On Star Biz: Beware the highly priced IPO sometimes
- Saturday May 26, 2012
Beware the highly priced IPO sometimes A Question of Business
By P. GUNASEGARAM
Malaysians should take heed that IPOs don't always make money as the Facebook fiasco has amply demonstrated.
IF you think an initial public offering (IPO) is a sure way of making money, think again things can go seriously wrong and companies can open a lot lower than their IPO price.
If anyone has delusions about an IPO automatically making money for those fortunate enough to have obtained the shares at that stage, the recent episode with Facebook should dispel any such notion.
Barely a week into trading, Facebook is trading at an 18% discount to its IPO price at the time of writing, hardly something that inspires confidence in IPOs in this current poor market.
Facebook was offered at US$38 per share to raise US$16bil for the vendors that included founder Mark Zuckerberg, who became a cash billionaire after the deal and whose company was valued at US$104bil based on the IPO price.
And this for a company that had earnings of less than US$1bil and revenue of US$3.7bil, giving a historical price earnings ratio (market value divided by earnings) of over 100.
But still investment bankers felt they had a deal, secured the IPO investors and then listed the stock on May 17, only to see a steep fall from the very first day of trading, which eventually saw a cut in value of almost a fifth.
That's amazing for a stock pushed by some of the top investment firms in the US including Morgan Stanley and Goldman Sachs and a company with such a strong brand recognition too.
Now disgruntled investors are crying foul and amidst reports of selective information given to some banks by Facebook, shareholders have started suing Facebook and Zuckerberg in an embarrassing development that threatens to overturn yet again how Wall Street does business.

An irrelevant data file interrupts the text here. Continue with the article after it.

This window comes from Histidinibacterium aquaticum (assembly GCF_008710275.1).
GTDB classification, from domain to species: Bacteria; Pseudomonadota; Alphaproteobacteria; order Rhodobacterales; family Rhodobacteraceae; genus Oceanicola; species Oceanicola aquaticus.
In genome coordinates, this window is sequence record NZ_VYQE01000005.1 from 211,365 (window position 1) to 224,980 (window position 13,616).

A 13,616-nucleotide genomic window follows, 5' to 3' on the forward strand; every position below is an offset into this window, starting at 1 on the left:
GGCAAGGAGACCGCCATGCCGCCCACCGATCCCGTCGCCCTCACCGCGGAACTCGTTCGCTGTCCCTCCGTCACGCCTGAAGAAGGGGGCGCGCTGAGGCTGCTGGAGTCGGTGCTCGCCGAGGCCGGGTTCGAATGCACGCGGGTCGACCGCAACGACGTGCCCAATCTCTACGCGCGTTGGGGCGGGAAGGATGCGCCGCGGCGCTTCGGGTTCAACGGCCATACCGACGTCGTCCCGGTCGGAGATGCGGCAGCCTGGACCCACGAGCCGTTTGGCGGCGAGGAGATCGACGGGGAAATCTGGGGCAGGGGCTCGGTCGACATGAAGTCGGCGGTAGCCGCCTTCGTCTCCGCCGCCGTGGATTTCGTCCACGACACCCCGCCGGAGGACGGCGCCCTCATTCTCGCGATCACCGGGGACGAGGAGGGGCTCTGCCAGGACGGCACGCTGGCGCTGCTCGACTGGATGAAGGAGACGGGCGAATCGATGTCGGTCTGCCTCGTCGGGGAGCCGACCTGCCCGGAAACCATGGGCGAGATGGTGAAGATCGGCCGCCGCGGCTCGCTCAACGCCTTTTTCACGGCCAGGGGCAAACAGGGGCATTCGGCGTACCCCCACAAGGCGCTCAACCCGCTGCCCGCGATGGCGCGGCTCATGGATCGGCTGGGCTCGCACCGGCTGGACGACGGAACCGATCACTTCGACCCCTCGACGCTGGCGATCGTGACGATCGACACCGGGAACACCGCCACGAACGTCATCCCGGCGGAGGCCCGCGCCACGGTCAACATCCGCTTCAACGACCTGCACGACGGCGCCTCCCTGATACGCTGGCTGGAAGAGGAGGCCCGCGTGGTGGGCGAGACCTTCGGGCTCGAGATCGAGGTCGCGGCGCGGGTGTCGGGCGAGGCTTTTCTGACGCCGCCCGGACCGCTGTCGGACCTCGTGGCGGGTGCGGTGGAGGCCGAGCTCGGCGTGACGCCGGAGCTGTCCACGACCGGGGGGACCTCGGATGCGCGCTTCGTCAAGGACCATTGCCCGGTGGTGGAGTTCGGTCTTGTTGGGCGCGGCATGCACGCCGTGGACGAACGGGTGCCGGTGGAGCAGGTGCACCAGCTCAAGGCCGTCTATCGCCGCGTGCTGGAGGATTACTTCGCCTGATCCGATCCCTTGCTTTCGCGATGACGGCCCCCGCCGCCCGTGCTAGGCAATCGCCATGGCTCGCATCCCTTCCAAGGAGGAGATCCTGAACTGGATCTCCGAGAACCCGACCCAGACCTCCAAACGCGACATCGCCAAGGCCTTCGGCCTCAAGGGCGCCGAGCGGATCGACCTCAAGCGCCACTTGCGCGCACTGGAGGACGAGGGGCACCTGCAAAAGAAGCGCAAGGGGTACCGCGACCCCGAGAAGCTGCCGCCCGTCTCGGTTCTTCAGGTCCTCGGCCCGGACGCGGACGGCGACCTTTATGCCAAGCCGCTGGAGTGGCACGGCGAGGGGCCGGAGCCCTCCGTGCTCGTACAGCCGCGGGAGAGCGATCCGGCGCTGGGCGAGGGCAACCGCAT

The entire Facebook fiasco underlines one key important lesson ignore fundamental valuation at your own risk. True, markets have their own madness and sometimes stocks trade way above what can be considered their intrinsic value.
But they don't stay there for long if they ever do especially if the earnings stream does not start kicking in soon. And if there are any indications of problem, one can expect no less than a collapse in share prices if valuations were excessively high in the first place.
As the Facebook saga unfolds in the US, the applications closed yesterday for Gas Malaysia's IPO here. Those who follow the situation here closely may realise that disclosure in IPOs, while it may seem better than before, need not necessarily be so.
Try as I might I could not find a forecast for earnings for Gas Malaysia in its prospectus, a company with a blue chip reputation owned by amongst others, an MMC Holdings-Shahpadu joint venture, Petronas Gas and Tokyo Gas-Mitsui. The Petronas name attached to it gives it a certain mystic and pedigree, no doubt.
But still I could not find forecast earnings per share or dividends for this year in the thick prospectus of over 300 pages. If it was in there and I doubt that should it not have been highlighted? And how does one value the company without such figures?
There was a time when every IPO had forecast earnings and dividends, sometimes for more than a year. That gave retail investors a good feel for the company they were buying but apparently that's no more the requirement. In the light of the Facebook fiasco, that's a retrograde step.